It was called "Exit Speed." Here's the summation:
On Christmas Eve, ten strangers board a bus traveling across Texas. Far out in the wilds they collide with a meth-addicted biker. Forced off the road by other members of the gang, the passengers take refuge in the hell hole of an abandoned scrap yard. They use improvised weapons and sheer guts to mount a defense against the murderous bikers but, as their numbers dwindle, they realize that their survival depends on doing the unthinkable. They must go on the offensive. Written by Sabbatical Pictures
At one point, the victims of the mad biker gang are holed up in a shack preparing for the next attack from the bikers. One of them, a young (attractive, sensitive type) woman, sketches a little on a scrap of paper. It's a drawing of another victim, an attractive young man. A little romance is implied between these two characters.
"What are you doing?" he asks her.
"Oh, nothing... I just, sometimes, draw... I, uh, I do caricature sketches, make a little extra cash on the side. I draw graphic novels."
Here is what has taken down the art of caricature from something unique and special to something everyday and mundane. The invasion of bottomfeeders and opportunists who regard caricature as basically just some sort of fourth-rate non-art that anyone who can hold a pencil can do.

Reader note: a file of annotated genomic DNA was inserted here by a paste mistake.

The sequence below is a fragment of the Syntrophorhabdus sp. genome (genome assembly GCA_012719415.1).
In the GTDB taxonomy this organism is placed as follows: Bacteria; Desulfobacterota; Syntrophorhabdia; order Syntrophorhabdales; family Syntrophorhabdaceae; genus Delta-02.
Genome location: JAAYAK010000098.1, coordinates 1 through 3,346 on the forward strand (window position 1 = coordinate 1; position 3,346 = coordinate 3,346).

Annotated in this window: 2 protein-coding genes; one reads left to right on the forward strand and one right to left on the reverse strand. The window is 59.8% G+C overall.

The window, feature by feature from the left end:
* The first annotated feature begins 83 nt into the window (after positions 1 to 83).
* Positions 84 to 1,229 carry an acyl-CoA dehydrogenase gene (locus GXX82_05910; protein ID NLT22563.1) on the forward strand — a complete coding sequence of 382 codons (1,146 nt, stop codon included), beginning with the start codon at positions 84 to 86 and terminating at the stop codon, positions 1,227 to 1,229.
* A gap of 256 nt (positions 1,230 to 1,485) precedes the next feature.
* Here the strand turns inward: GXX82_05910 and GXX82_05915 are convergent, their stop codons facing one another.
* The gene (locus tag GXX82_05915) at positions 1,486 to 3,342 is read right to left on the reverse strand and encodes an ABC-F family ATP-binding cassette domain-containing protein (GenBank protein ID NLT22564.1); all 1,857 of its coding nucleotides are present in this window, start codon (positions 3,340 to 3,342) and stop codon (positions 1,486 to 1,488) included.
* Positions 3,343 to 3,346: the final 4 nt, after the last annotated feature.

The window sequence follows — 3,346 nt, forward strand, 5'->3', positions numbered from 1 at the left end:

There are art students, hobbyists and amateurs all over the place who are now calling themselves "caricaturists." They have no knowledge of the history of the art form nor familiarity with contemporary caricature artists who take the art seriously. Rather, their work ethic and drawing style are informed exclusively by other fellow bottomfeeders and opportunists, with a little help from the party planning agencies and retail caricature booth operators who exploit them for profit.
The notion that caricature is something one just does "on the side" for a "little bit of extra cash" is disgusting and has torn down something that was once great and diminished it to the point of such unimportance that it has become difficult to continue practicing it without having to spend an inordinate amount of time educating individuals inquiring about my services, one at a time, to disabuse them of the assumptions they have formed about caricature as an art form based on their limited exposure to these mostly horrible "artists."
I hope to get a chance to post arguments suggesting to young artists the reasons why it is against their own best interests to "make a little cash on the side" from caricaturing (or attempted caricaturing) if that is not the particular artistic talent that they happen to be genuinely best at. I also hope to address the character of those who are happy to exploit these wannabees, and expose some of the psychic tactics they deploy to entice good-natured people, both artists and buyers (clients who hire caricaturists for events and customers at theme parks, festivals, fairs and malls), and how badly these people are ripped off by them.